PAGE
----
No last ups on friendship for teammate Anderson

His strikeout ends game with Ripken on deck

October 07, 2001|By Gary Lambrecht | Gary Lambrecht,SUN STAFF

Brady Anderson has admired Cal Ripken for as long as he can remember, and the friendship the two have enjoyed has given way to fascination in Anderson's eyes.

Anderson recalls seeking Ripken's advice when he was a free agent after the 1997 season. Should he stay or should he go?

As is typical of Ripken, the virtually certain Hall of Famer did not give a snap answer. He went home, considered Anderson's question and laid out career options when the pair talked the next day.

As Anderson prepared to watch his teammate finish a sterling career last night, he talked of the countless moments with Ripken over the years, the bond that developed between them as Anderson played more games with Ripken than any other Oriole, the examples Ripken imparted just by playing the game the right way, every day.

"He's my personal study in human behavior. He's still the same person, the way he conducts his life," Anderson said of Ripken. "He's extremely intelligent. He won't give you an answer just to get rid of you. Cal is always open for you. He's never going to act like, because he's an MVP or a perennial All-Star, you have to listen to what he has to say.

"It's nice to see how appreciated he is while he's still playing. If people really knew him, he would be even more appreciated. The real person is even better in this case. It's hard to accumulate a bunch of best friends. I have very few I can consider my best friends, and Cal is one of them."

By the time Ripken had broken into the big leagues with the Orioles in 1981, Anderson was preparing for his senior year at Carlsbad (Calif.) High School. By the time Anderson came to Baltimore in a trade with the Boston Red Sox during the 1988 season, the Orioles were beginning a rebuilding phase and Ripken already had won a World Series and Rookie of the Year and Most Valuable Player awards.

Since then, Ripken has redefined shortstop as a position that power hitters could play, and has rewritten the record books for longevity, having played in 2,632 consecutive games. If you don't think Ripken has had an effect on his peers, ask Anderson.

"Other players take pride in playing hurt and want to have that one season when you play in 162 games. I've never been able to do it," said Anderson, who came closest in 1992 by playing in 159. "I go into every season thinking this is the year I play 162. That's a pretty good lesson you can learn from a teammate, whether he talks to you or teaches you by example."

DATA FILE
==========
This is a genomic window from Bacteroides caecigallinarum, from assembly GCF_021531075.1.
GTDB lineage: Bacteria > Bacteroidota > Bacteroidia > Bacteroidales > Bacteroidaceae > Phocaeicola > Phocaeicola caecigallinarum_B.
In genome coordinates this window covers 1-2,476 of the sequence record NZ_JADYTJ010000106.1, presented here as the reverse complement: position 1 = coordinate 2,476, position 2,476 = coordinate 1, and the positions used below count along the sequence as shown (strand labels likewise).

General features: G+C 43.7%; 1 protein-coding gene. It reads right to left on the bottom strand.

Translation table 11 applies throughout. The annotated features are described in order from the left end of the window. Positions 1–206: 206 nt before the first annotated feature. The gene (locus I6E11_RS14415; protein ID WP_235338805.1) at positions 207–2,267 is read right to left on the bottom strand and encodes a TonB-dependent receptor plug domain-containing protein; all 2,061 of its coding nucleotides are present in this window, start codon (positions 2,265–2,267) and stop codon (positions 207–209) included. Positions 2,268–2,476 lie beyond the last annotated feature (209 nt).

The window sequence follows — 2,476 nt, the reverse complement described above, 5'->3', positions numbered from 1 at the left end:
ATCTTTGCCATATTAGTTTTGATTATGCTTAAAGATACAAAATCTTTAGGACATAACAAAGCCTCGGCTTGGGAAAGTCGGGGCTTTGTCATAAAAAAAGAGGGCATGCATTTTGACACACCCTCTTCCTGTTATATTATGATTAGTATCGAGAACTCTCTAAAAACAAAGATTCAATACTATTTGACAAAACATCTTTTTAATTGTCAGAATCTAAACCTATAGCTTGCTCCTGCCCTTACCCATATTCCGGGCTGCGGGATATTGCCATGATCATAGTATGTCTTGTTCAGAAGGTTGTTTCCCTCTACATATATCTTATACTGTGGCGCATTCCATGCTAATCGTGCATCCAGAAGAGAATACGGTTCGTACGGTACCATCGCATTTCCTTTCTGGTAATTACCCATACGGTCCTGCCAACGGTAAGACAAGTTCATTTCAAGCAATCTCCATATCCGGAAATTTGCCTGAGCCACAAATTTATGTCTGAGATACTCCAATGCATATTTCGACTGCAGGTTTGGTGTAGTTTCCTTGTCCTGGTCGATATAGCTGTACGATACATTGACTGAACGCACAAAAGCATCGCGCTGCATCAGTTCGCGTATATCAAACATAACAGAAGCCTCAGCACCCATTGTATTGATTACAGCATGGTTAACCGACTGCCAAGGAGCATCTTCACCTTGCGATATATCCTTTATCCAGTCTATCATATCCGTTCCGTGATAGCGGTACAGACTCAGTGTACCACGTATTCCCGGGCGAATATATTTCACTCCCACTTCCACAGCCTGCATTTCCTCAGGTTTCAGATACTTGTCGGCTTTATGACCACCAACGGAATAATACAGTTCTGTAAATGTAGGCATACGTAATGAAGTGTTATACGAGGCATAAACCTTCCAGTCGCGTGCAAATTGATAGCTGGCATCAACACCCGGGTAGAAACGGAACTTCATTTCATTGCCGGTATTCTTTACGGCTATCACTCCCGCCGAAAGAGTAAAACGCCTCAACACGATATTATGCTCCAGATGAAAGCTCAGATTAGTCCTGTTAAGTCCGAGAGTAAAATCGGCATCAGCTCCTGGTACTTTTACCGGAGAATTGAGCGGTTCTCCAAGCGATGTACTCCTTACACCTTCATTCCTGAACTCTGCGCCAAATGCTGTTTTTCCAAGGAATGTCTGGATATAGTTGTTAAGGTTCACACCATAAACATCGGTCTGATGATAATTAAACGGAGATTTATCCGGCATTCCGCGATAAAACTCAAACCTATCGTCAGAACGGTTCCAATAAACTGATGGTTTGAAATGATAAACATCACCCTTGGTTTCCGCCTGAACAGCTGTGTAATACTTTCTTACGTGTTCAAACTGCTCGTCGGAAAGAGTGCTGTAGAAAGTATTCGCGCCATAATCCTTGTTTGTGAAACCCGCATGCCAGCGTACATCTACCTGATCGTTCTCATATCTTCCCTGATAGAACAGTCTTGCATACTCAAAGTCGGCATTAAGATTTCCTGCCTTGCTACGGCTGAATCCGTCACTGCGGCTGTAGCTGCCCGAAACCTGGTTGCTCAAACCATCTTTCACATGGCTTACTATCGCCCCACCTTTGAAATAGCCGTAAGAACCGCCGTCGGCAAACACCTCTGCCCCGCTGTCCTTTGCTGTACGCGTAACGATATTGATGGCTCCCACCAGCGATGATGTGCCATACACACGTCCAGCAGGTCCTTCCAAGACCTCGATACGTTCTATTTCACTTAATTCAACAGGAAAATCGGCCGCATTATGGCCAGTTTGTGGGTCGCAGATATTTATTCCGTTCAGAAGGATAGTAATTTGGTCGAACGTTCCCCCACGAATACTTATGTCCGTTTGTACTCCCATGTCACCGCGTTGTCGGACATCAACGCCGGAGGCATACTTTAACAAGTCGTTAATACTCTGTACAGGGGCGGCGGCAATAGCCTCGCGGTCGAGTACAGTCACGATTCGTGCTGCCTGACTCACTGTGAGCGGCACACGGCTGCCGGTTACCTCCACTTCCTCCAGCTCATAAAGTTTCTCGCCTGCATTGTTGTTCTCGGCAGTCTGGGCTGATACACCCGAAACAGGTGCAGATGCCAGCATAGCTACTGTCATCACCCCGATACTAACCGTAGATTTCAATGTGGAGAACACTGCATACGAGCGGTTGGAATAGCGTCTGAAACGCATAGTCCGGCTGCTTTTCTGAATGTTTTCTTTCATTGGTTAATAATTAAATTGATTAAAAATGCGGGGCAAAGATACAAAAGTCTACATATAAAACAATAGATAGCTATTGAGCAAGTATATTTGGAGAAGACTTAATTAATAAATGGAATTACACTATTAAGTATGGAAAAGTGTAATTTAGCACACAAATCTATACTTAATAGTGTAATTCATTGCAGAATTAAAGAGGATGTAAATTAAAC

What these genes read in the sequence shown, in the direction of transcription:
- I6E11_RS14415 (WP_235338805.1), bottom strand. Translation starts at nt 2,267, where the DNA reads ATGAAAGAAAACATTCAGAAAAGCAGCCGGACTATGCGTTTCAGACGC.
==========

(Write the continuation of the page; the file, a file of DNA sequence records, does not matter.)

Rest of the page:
Anderson, who has struggled all season with a batting average hovering around .200, wondered if an elbow injury would keep him out of last night's game. But he decided he had to play a game that could be his last in Baltimore.

Batting in front of Ripken in the No. 6 slot, Anderson went on to produce two hits in four at-bats, including a double he unsuccessfully tried to stretch into a triple. Anderson also wound up last night's 5-1 loss to Boston by striking out, leaving Ripken standing in the on-deck circle. Ripken rubbed Anderson's head and said a few words of encouragement as the two walked off the field together for the last time.

"It was pretty much like any other at-bat, aside from the fact that there were 50,000 people chanting, `We want Cal!' Anderson said. "It would have been great to give him one more at-bat. Cal told me it was a good at-bat. He said there was way more pressure on me than there was on him."

The Orioles, who owe Anderson $4 million for next season on the final year of his $31 million, five-year contract, may choose to release him. Anderson made $7 million this year while producing the lowest numbers of hits, extra-base hits, home runs and RBIs since becoming an everyday player in 1992.

"It's been a brutal struggle for me this year. This could be my last game here, too," said Anderson, 37. "I've never been the type to worry about what my fate is going to be. I'll accept it as it comes. I'm actually looking forward to the challenge of coming back and having a great season."

Ripken and ...

Orioles who have played the longest with Cal Ripken:

Yrs. Teammate When

14 Brady Anderson 1988-2001

10 Chris Hoiles 1989-98

10 Mike Mussina 1991-2000

9 Mike Flanagan 1981-87, 1991-92

9 Alan Mills 1992-98, 2000-01

9 Eddie Murray 1981-88, 1996

9 Arthur Rhodes 1991-99

8 Mike Boddicker 1981-88

8 Jim Dwyer 1981-88

8 Scott McGregor 1981-88

8 Mark Williamson 1987-94

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